20 things to do in Belgium this weekend

Cultural cannibalism in Antwerp, tangible femininity in Brussels and sweaty grooves in Mechelen. Go do the right thing.

Thursday 12th April – Saturday 19th May: Gaëlle Leenhardt’s Les sols acides at Island, Brussels

Parisian sculpturist Gaëlle Leenhardt’s Serbian-inspired work has a pointedly destructive quality to it. After her exchange with ENSAV La Cambre, she returned to Belgrade after graduating to find artistic inspiration in this historic city. Her larger-than-life pieces bring wrecking balls and construction sites inside to interrogate life bursting at the seams. Start the weekend right.

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Thursday 12th April – Sunday 2nd September: Poème Brut at Design Museum Gent, Ghent

Poème Brut illustrates the renewed interest of designers in crafts, local techniques and materials as a reaction to globalisation and dematerialisation. Indeed, many young designers today turn to old and new materials, production processes and materiality in their artistic practices. Case in point, the show presents designers as makers and focusses on the result of this research, drawing on both established international designers and up-and-coming young talents. Some works feature long-forgotten materials combined with new technologies, while others are made of new materials using traditional techniques, which result in surprising combinations, atypical confrontations and new visions, with all works on show characterised by brutal and unfinished visual poetry.

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Thursday 12th – Sunday 15th April: Rosas’ Achterland at Kaaitheatre, Brussels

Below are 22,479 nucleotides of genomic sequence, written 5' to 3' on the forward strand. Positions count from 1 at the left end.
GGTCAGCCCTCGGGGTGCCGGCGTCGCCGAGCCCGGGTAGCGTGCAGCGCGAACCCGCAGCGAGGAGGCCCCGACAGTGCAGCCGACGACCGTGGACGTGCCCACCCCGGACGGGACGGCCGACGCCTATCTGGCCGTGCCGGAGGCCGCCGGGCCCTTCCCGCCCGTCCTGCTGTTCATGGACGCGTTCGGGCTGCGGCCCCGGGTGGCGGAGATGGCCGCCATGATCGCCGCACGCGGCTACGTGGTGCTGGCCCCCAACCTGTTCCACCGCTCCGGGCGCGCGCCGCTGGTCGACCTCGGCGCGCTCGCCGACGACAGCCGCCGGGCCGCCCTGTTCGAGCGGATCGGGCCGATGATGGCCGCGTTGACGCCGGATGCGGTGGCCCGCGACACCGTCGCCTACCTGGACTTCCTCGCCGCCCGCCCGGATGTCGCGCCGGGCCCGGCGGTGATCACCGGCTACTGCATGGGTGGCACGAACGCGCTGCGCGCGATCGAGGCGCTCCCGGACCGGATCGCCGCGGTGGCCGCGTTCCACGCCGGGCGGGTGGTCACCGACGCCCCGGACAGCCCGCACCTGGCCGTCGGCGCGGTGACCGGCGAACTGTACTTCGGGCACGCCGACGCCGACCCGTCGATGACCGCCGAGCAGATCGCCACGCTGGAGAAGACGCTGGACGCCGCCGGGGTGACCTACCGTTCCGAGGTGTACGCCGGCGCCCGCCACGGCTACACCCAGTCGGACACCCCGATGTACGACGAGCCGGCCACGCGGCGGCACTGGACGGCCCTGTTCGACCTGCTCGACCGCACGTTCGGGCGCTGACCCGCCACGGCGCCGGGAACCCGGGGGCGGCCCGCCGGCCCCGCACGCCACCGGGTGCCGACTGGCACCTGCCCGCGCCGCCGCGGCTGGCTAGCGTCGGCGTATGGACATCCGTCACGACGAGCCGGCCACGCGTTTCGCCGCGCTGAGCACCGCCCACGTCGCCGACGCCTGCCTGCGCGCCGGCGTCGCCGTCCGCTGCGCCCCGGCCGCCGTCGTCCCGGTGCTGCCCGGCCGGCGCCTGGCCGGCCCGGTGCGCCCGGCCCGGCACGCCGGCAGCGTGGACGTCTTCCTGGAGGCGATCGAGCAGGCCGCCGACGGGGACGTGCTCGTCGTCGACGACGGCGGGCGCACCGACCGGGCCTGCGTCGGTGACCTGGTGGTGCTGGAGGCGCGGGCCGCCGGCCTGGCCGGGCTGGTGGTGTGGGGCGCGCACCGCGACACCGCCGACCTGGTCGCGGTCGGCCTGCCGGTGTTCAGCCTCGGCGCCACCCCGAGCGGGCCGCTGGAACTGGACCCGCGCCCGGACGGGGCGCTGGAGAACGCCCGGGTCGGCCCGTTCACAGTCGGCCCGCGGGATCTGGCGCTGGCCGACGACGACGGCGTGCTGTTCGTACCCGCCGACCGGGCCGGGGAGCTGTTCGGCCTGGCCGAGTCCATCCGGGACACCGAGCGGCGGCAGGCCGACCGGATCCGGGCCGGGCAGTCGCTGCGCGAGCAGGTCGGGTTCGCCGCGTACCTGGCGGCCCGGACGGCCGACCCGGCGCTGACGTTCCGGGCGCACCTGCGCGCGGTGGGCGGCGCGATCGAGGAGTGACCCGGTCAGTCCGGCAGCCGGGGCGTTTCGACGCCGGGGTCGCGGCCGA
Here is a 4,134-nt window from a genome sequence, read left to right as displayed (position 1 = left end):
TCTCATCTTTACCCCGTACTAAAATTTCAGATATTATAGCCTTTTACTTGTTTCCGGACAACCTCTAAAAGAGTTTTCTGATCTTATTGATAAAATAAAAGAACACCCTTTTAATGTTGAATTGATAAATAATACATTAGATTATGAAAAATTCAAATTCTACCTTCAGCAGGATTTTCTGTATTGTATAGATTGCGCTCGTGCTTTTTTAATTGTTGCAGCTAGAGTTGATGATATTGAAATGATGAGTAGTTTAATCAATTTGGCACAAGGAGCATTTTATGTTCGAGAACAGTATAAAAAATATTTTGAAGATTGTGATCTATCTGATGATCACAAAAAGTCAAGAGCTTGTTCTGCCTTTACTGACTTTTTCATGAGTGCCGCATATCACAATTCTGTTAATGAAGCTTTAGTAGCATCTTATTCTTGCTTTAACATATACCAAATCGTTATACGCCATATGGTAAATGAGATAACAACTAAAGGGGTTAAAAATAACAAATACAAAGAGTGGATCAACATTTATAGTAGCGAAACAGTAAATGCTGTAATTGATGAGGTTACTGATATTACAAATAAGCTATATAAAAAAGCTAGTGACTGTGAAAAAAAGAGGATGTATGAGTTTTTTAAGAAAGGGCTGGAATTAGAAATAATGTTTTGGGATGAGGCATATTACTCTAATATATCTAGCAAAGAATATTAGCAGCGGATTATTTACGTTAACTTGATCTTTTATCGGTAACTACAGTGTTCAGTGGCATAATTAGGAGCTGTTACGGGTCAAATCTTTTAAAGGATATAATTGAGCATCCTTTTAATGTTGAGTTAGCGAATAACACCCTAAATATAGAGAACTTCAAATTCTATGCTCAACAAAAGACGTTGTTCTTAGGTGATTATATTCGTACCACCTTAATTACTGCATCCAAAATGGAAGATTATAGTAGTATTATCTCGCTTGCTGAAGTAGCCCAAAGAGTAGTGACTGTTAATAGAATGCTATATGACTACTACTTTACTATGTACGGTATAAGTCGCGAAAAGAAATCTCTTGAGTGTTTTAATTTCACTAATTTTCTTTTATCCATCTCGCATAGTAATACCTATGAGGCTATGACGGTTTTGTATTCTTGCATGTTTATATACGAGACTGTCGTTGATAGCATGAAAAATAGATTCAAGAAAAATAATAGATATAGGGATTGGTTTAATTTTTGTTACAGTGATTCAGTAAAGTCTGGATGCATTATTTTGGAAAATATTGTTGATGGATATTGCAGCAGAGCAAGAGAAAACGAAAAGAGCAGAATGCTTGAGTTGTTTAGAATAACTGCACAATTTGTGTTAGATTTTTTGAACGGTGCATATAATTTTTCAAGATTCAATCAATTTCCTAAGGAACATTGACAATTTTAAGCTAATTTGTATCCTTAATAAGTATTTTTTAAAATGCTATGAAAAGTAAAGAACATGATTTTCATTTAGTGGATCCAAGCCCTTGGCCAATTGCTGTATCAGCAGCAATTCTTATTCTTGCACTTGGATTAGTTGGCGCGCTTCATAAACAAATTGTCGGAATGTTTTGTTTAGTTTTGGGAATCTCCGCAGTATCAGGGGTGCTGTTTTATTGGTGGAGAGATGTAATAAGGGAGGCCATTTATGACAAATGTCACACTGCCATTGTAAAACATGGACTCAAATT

Visionary choreographer Anne Teresa De Keersmaeker is back at it again, this time incorporating three male dancers and blurring the lines of traditional masculinity. Expect gender-fluid costumes and performances with a minimalist impact. Not to forget, the whole piece is accompanied by Györgi Ligeti and Eugène Ysaÿe’s playful melodies. Treat yourself.

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Thursday 12th April – Sunday 1st July: Eating Each Other at Extra City, Antwerp

In 2018, Antwerp will for the first time count more residents with a migrant background than native Belgian citizens, making it a so-called “majority-minority city”, a city in which the majority is made up of melting pots of different minority cultures. It is with this milestone in mind that Extra City dedicates its latest exhibition to the strategy of reappropriation, taking as starting point Brazilian poet and theorist Oswald de Andrade’s Manifesto Antropofago, in which he suggests cannibalising a dominant culture by eating, digesting and excreting it in an entirely new form. Expect new thinking into the processes of reappropriation.

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Thursday 12th April – Saturday 28th April: Philip Janssens’ no needs another mountain at Ballon Rouge Collective, Brussels

Disorder is often frowned upon by society: challenging the status quo, Philip Janssens’ latest exhibition revels in the chaos of imperfect lines and texturised fabrics, playing with light through reflective surfaces and inconsistent patterns. You need to see it to believe it.

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Thursday 12th April – Sunday 10th June: Monsanto®: A Photographic Investigation at FOMU, Antwerp